If you support the idea that national non-profits should give back more locally, then how do you justify less than 1% of the money conservation hunters pay to kill these animals actually going to said cause? You simply cannot justify this because the two ideas completely contradict one another.

So, if your previous statements are truthful, then you undoubtedly know that it would make a more significant impact and help more animals if you directly donated money instead of hoping that one cent for every dollar spent will hopefully go to the cause you claim to believe in.

A donation of $200,000 directly to the cause would have made much more of an impact on this platform you “care so much” about. How many trips have you taken like this before? How many has your father taken? I guarantee the total cost of the animal deaths from all of the hunts combined is at least one million. But even with the $200,000, you could have actually made a long-term, positive change in the world for a species.

As I mentioned, (before you decided to block me for no reason), I am both a journalism student and the owner/manager of a website SPECIFICALLY dedicated to providing our community with news and information about non-profit organizations and advocacy in general.

For over two years now I have put my heart and soul into said website and into the overall spreading of non-profit awareness. I absolutely refuse to back down on this issue and your idiotic promotion of it. What’s more, I will not stop until a voice is heard for these animals who couldn’t speak for themselves.

Kendall Jones, I refuse to allow your success to be gained through exploitation of this cause, or any other for that matter.

Advocacy and awareness are vital to the future of our beautiful world. Manipulating causes for your own pleasure DOES NOT fall under the umbrella of advocacy or awareness. As a true proponent of this and other causes, and as a journalist, it is my ethical responsibility to inform the community of events and their surrounding facts.

I will not stop spreading awareness about yourself and your anti-advocacy actions until you stop feeding the flame for your infamy and your hopes for a stupid reality show.

I’d like to think that your father’s beliefs have simply been engrained in you deeply from a young age, but another part of me thinks that you truly know what you’re doing is wrong… But, with repetition of manipulated statistical facts, I’m sure you can sleep better at night.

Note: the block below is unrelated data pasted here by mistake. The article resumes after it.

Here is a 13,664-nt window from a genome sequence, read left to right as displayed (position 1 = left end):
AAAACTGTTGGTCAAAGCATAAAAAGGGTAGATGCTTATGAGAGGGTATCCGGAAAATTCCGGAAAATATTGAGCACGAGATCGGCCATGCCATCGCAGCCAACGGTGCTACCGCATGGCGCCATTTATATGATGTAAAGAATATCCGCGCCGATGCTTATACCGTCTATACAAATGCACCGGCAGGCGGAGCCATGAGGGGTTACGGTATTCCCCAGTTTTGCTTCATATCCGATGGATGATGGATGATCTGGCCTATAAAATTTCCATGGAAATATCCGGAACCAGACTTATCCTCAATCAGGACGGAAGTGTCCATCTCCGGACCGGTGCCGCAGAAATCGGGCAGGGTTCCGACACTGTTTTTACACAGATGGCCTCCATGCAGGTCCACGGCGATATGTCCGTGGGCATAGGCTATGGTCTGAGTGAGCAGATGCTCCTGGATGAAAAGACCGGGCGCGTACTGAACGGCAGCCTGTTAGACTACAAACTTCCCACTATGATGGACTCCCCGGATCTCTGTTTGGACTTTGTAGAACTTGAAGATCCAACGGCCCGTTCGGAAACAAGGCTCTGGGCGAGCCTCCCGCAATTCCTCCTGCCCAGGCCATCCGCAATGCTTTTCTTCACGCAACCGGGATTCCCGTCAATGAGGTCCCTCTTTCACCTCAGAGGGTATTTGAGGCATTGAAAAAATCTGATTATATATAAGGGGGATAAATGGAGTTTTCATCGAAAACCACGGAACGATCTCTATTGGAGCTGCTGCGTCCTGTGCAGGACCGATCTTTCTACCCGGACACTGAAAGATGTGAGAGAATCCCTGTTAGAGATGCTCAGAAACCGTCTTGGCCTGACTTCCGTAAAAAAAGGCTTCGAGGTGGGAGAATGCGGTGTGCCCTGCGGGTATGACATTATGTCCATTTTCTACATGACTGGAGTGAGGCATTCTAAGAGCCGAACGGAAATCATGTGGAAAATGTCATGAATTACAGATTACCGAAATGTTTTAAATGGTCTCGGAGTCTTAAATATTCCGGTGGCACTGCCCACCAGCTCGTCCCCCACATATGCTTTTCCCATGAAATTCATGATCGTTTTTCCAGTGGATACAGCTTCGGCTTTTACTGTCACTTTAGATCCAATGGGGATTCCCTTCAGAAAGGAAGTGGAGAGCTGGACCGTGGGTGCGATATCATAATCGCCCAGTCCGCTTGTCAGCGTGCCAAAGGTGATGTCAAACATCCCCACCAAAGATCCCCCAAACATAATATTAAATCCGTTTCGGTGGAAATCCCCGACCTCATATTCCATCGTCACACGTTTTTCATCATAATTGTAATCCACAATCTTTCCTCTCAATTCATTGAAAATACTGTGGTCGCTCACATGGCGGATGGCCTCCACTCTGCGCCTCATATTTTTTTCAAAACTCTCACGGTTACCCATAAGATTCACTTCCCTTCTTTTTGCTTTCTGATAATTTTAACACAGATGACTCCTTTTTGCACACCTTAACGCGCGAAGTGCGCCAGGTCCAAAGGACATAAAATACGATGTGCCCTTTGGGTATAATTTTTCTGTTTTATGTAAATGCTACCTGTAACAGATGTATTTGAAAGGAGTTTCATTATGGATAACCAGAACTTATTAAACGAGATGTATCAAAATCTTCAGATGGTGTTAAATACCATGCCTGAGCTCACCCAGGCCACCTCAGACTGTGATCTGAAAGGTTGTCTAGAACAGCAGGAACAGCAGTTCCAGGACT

I would truly enjoy a response from you, although I’m sure your publicist (ha!) had you block me BECAUSE I am a journalist. Specifically, an advocacy journalist. Your exploitation of organizations represents the non-profit corruption I fight to eliminate every, single day.
I may not be on Fox News or NBC. Hell, I still have a year before I graduate from the William Allen White School of Journalism at KU. But, that is the very reason I will not stop pursuing your response. I’m not any more educated, accredited or qualified than you are, Kendall. There’s less than two years between us. If you’ve been looking for a fair match in the media to defend your cause and respond to all of the backlash: you’ve found it.

I hope to hear from you soon. Until we speak again, happy shooting!

Be the change you wish to see in the world,

 

Terran Rae Smith

 IMPORTANT NOTE: I have nothing against the hunting of animals as long it is legal. I support the Second Amendment. I am a proud Republican and advocacy journalist. This letter, and any other related, future information, serves to expose corruption surrounding and/or within non-profit organization(s).
 STOPHER copy
SOURCES:
http://www.conservationforce.org/…/conservationoftheafr
http://newswatch.nationalgeographic.com/…/controversy…/